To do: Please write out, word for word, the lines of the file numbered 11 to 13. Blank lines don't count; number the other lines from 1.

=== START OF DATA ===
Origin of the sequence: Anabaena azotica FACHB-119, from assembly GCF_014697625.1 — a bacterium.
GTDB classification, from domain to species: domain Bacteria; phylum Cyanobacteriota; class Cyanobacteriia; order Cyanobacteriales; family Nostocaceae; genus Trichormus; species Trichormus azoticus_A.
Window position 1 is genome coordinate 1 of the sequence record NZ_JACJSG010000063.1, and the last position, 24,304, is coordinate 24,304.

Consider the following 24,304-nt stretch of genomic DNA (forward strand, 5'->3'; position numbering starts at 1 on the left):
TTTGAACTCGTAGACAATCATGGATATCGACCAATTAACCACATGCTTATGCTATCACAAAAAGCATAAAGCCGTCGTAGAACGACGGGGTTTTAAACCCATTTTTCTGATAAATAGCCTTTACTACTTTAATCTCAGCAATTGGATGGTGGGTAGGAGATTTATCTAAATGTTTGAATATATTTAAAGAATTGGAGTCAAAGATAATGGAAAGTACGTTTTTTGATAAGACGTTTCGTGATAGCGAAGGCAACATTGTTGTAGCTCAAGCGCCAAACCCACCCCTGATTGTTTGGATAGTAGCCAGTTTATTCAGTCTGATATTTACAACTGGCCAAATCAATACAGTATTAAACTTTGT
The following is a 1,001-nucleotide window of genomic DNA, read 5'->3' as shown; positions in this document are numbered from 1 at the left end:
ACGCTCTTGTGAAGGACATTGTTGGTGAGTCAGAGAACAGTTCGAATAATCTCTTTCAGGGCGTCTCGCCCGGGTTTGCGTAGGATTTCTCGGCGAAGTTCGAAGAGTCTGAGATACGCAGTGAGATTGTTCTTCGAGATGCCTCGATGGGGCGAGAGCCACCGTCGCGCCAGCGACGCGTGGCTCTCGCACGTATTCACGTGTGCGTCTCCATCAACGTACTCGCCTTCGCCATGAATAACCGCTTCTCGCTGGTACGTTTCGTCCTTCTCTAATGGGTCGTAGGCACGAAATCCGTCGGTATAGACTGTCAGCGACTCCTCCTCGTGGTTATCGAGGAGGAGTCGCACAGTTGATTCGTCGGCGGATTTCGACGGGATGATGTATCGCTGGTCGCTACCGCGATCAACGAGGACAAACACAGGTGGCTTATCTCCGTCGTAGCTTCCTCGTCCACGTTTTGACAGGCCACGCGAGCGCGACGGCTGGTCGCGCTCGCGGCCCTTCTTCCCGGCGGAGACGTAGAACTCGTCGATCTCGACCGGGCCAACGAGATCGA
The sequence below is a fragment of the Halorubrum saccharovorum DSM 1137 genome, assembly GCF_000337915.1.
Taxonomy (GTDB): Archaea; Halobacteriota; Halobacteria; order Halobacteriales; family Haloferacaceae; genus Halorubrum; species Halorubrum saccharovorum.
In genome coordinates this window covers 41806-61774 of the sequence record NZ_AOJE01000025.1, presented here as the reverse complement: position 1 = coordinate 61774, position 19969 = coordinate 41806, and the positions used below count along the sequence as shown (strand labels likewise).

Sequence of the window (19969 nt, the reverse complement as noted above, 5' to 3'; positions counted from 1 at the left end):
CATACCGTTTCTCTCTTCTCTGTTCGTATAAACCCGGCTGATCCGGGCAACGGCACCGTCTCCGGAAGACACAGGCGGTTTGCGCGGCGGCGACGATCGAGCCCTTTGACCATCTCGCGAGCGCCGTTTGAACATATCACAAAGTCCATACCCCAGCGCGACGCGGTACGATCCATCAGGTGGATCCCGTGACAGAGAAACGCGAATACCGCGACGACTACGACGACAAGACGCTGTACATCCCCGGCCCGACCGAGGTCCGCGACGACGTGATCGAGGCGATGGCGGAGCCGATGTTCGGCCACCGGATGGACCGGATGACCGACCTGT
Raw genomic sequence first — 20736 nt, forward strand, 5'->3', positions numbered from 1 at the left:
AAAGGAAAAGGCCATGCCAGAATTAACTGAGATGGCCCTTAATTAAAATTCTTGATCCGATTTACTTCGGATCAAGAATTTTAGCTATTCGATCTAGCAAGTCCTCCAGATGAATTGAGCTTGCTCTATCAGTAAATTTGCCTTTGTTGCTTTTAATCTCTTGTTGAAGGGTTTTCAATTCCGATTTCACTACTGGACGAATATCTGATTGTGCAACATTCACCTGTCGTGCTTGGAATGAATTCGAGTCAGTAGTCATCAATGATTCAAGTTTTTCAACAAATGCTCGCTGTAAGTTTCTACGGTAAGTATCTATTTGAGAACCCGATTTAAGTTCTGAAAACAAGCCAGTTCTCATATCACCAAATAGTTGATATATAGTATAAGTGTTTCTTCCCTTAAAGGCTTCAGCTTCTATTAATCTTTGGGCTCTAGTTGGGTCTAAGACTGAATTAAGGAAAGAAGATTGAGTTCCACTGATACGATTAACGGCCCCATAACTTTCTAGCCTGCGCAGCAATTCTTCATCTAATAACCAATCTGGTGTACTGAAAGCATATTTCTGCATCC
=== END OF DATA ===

Sequence of the window (19969 nt, the reverse complement as noted above, 5' to 3'; positions counted from 1 at the left end):
CATACCGTTTCTCTCTTCTCTGTTCGTATAAACCCGGCTGATCCGGGCAACGGCACCGTCTCCGGAAGACACAGGCGGTTTGCGCGGCGGCGACGATCGAGCCCTTTGACCATCTCGCGAGCGCCGTTTGAACATATCACAAAGTCCATACCCCAGCGCGACGCGGTACGATCCATCAGGTGGATCCCGTGACAGAGAAACGCGAATACCGCGACGACTACGACGACAAGACGCTGTACATCCCCGGCCCGACCGAGGTCCGCGACGACGTGATCGAGGCGATGGCGGAGCCGATGTTCGGCCACCGGATGGACCGGATGACCGACCTGT
Raw genomic sequence first — 20736 nt, forward strand, 5'->3', positions numbered from 1 at the left: